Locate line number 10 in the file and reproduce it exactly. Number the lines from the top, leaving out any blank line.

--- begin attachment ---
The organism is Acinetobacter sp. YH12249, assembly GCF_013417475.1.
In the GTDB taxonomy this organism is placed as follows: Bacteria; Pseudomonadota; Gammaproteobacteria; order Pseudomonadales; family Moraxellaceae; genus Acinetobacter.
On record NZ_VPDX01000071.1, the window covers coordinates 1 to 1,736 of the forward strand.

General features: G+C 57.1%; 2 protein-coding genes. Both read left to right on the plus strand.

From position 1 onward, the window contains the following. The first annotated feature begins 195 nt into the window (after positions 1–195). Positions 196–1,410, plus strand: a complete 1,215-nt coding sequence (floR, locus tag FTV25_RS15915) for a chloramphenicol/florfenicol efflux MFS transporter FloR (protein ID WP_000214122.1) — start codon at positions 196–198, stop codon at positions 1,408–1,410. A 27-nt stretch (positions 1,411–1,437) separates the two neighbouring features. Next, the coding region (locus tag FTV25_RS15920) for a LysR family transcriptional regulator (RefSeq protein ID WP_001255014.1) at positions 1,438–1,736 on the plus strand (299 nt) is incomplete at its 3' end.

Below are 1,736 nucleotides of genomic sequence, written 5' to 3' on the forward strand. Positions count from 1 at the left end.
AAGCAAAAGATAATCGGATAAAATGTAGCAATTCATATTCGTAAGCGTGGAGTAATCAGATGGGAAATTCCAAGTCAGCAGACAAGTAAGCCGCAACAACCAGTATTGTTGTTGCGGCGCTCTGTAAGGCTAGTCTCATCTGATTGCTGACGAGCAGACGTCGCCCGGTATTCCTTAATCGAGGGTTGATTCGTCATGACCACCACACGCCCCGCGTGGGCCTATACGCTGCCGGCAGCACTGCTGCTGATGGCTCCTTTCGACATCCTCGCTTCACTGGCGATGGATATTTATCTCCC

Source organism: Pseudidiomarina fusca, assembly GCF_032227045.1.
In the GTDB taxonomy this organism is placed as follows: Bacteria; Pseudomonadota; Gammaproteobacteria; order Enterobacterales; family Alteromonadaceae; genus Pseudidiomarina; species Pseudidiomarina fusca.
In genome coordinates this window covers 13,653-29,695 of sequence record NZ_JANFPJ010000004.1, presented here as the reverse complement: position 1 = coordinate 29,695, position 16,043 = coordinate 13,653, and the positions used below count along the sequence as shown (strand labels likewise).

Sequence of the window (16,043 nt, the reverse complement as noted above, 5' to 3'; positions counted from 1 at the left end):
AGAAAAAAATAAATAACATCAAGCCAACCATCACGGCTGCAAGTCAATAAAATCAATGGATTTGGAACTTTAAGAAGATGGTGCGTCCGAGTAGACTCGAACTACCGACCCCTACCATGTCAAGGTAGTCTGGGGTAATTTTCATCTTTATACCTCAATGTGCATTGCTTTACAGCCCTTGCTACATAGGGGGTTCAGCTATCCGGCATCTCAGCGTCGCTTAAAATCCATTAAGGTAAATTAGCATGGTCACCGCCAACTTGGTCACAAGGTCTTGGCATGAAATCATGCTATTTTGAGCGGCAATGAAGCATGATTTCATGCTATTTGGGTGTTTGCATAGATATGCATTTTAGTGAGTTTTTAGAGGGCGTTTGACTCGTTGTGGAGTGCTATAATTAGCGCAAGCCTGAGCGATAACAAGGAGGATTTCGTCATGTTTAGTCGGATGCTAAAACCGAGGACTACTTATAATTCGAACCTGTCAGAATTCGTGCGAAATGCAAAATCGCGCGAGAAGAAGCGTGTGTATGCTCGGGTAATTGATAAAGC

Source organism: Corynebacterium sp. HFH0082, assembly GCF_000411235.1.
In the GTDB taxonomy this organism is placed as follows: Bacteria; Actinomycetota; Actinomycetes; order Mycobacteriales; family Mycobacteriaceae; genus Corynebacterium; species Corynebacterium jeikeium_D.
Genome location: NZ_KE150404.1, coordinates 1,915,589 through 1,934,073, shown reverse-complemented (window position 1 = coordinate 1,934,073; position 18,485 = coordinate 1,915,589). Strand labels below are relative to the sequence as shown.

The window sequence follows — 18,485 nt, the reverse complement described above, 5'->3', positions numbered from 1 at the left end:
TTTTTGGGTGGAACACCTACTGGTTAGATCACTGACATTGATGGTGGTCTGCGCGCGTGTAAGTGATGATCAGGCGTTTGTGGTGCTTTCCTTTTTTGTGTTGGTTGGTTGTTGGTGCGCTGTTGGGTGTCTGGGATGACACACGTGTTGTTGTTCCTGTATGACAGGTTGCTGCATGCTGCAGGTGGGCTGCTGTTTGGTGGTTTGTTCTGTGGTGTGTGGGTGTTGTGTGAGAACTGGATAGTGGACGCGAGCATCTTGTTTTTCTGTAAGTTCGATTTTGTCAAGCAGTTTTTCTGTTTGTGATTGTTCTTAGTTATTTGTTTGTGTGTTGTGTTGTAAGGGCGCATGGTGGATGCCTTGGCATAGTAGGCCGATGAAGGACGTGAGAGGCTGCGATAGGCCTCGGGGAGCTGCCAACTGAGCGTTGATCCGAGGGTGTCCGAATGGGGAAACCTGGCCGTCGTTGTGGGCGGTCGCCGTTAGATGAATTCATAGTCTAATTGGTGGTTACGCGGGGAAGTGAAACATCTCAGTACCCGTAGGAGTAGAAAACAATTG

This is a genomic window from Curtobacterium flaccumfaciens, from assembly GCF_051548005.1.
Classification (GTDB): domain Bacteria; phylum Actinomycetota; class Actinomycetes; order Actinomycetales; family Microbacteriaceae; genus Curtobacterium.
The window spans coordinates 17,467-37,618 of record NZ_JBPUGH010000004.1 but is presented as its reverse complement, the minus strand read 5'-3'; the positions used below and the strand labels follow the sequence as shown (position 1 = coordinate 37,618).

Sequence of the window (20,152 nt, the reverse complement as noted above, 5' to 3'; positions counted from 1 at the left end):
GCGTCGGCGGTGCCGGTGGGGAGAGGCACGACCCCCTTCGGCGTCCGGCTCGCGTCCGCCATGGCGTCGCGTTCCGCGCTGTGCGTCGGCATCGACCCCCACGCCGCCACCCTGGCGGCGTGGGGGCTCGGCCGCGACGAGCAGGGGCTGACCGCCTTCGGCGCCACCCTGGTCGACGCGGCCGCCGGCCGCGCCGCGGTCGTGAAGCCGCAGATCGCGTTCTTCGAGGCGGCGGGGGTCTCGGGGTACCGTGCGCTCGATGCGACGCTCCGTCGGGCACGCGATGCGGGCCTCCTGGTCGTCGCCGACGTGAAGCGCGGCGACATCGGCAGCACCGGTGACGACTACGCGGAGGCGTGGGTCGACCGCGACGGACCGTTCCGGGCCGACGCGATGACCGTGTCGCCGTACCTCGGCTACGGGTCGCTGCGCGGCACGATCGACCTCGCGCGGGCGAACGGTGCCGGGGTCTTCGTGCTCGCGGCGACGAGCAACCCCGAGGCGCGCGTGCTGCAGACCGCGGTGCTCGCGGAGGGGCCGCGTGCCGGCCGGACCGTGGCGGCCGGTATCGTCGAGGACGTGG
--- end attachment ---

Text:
In genome coordinates this window covers 13,653-29,695 of sequence record NZ_JANFPJ010000004.1, presented here as the reverse complement: position 1 = coordinate 29,695, position 16,043 = coordinate 13,653, and the positions used below count along the sequence as shown (strand labels likewise).